# Wiener-Hopf operator

An operator which arises from another operator by compression to a subspace. Given a linear operator $ A : X \rightarrow X $
and a projection $ P = P ^ {2} $
on $ X $
with range $ { \mathop{\rm Im} } P $,
the corresponding Wiener–Hopf operator $ W _ {P} ( A ) $
is defined as the operator on $ { \mathop{\rm Im} } P $
that sends $ x \in { \mathop{\rm Im} } P $
to $ P ( Ax ) \in { \mathop{\rm Im} } P $.
Thus, $ W _ {P} ( A ) = PA \mid _ { { \mathop{\rm Im} } P } $.

A Wiener–Hopf integral operator formally acts by the rule

$$ ( Wf ) ( x ) = cf ( x ) + \int\limits _ { 0 } ^ \infty {k ( x - t ) f ( t ) } {dt } $$

( $ x > 0 $) on some space of functions over $ \mathbf R _ {+} = ( 0, \infty ) $, say on $ L _ {p} ( \mathbf R _ {+} ) $( $ 1 \leq p \leq \infty $). It may be regarded as the restriction to $ L _ {p} ( \mathbf R _ {+} ) $ of a convolution integral operator on $ L _ {p} ( \mathbf R ) $. The operator $ W $ is bounded if, for example, $ c \in \mathbf C $ and $ k \in L _ {1} ( \mathbf R ) $. Many properties of $ W $ can be read off from its symbol. This is the function $ a $ given by

$$ a ( \xi ) = c + \int\limits _ { \mathbf R } {k ( t ) e ^ {i \xi t } } {dt } \quad ( \xi \in \mathbf R ) . $$

The operator $ W $ is Fredholm (cf. Fredholm operator), i.e. invertible modulo compact operators, if and only if its symbol $ a $ has no zeros on the one-point compactification $ \mathbf R \cup \{ \infty \} $( cf. also Aleksandrov compactification) of $ \mathbf R $. In that case the kernel and cokernel dimensions of $ W $ are:

$$ { \mathop{\rm dim} } { \mathop{\rm Ker} } W = \max \{ - \kappa, 0 \} $$

$$ { \mathop{\rm dim} } { \mathop{\rm Coker} } W = \max \{ \kappa, 0 \} , $$

where $ \kappa $ is the winding number of the symbol $ a $ about the origin. The equation $ Wf = g $ can be solved by Wiener–Hopf factorization, which means that one represents $ a $ in the form

$$ a ( \xi ) = a _ {-} ( \xi ) \left ( { \frac{\xi - i }{\xi + i } } \right ) ^ \kappa a _ {+} ( \xi ) $$

such that $ a _ {-} $ and $ a _ {+} $ extend to analytic functions without zeros in the lower and upper complex half-planes, respectively.

Many interesting operators are Wiener–Hopf integral operators with discontinuous symbols. For example, the Cauchy singular integral operator $ S _ {+} $( cf. also Singular integral) on $ L _ {p} ( \mathbf R _ {+} ) $( $ 1 < p < \infty $),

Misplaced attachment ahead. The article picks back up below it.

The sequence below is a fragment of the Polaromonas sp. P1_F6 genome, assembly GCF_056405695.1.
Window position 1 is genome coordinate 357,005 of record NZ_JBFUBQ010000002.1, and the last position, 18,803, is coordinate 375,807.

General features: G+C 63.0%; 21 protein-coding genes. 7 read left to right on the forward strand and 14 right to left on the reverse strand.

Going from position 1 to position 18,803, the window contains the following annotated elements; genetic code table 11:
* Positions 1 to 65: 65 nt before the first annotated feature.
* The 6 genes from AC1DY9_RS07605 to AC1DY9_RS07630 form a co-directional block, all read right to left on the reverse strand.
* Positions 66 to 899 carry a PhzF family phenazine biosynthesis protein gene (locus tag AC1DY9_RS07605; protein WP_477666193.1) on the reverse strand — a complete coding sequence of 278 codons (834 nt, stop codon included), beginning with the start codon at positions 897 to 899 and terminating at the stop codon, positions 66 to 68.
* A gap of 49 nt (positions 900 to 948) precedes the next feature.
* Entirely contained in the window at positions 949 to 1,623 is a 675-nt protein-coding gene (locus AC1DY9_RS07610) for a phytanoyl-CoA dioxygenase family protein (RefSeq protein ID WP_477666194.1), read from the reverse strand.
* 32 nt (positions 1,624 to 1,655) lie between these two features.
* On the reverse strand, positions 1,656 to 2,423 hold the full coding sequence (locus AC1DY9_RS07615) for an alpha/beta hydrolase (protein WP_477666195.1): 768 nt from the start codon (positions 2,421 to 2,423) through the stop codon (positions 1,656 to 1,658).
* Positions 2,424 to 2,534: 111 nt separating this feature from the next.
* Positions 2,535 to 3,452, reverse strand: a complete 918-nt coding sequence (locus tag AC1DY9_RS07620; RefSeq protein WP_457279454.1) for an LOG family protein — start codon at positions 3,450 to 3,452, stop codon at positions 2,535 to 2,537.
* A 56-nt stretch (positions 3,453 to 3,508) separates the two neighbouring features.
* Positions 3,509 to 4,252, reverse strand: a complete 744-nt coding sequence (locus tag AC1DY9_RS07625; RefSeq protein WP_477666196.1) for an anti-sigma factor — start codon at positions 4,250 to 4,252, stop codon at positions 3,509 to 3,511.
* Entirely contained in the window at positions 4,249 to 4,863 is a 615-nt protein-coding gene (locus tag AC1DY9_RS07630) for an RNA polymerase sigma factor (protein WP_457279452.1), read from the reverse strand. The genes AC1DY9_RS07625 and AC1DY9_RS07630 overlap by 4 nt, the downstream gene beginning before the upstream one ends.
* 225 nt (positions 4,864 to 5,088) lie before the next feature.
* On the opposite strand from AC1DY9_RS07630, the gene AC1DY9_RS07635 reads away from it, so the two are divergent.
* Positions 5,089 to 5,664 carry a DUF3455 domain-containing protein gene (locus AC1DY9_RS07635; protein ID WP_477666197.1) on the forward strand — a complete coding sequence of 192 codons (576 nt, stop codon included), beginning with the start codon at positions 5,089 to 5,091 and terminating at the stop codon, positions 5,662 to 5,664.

$$ ( S _ {+} f ) ( x ) = { \frac{1}{\pi i } } \int\limits _ {\mathbf R _ {+} } { { \frac{f ( t ) }{t - x } } } {dt } \quad ( x \in \mathbf R _ {+} ) , $$

can be interpreted as the Wiener–Hopf integral operator with symbol $ - { \mathop{\rm sign} } \xi $. The spectrum of $ S _ {+} $ on $ L _ {p} ( \mathbf R _ {+} ) $ is the set of all $ \lambda \in \mathbf C $ at which the line segment $ [ - 1,1 ] $ is seen at an angle of at least $ \max \{ { {2 \pi } / p } , { {2 \pi } / q } \} $, where $ {1 / p } + {1 / q } = 1 $.

Wiener–Hopf integral operators with matrix-valued symbols, on finite intervals, or on higher-dimensional domains (including the quarter-plane) have also been extensively studied.

A discrete Wiener–Hopf operator, or a Toeplitz operator (cf. also Toeplitz matrix), is given by a matrix of the form $ ( a _ {j - k } ) _ {j,k = 0 } ^ \infty $ on some sequence space, e.g. on $ l ^ {p} ( \mathbf Z _ {+} ) $. In this case the symbol is the function on the complex unit circle whose Fourier coefficients constitute the sequence $ ( a _ {n} ) _ {n \in \mathbf Z } $.

There is a rich literature on Wiener–Hopf operators. A good introduction is the classical monograph [a1]; [a2] and [a3] provide an overview of some recent developments.

#### References

[a1] | I. Gohberg, I.A. Feldman, "Convolution equations and projection methods for their solution" , Amer. Math. Soc. (1974) |

[a2] | A. Böttcher, B. Silbermann, "Analysis of Toeplitz operators" , Springer (1990) |

[a3] | I. Gohberg, S. Goldberg, M.A. Kaashoek, "Classes of linear operators" , I–II , Birkhäuser (1990–1993) |

**How to Cite This Entry:**

Wiener-Hopf operator.

*Encyclopedia of Mathematics.*URL: http://encyclopediaofmath.org/index.php?title=Wiener-Hopf_operator&oldid=49217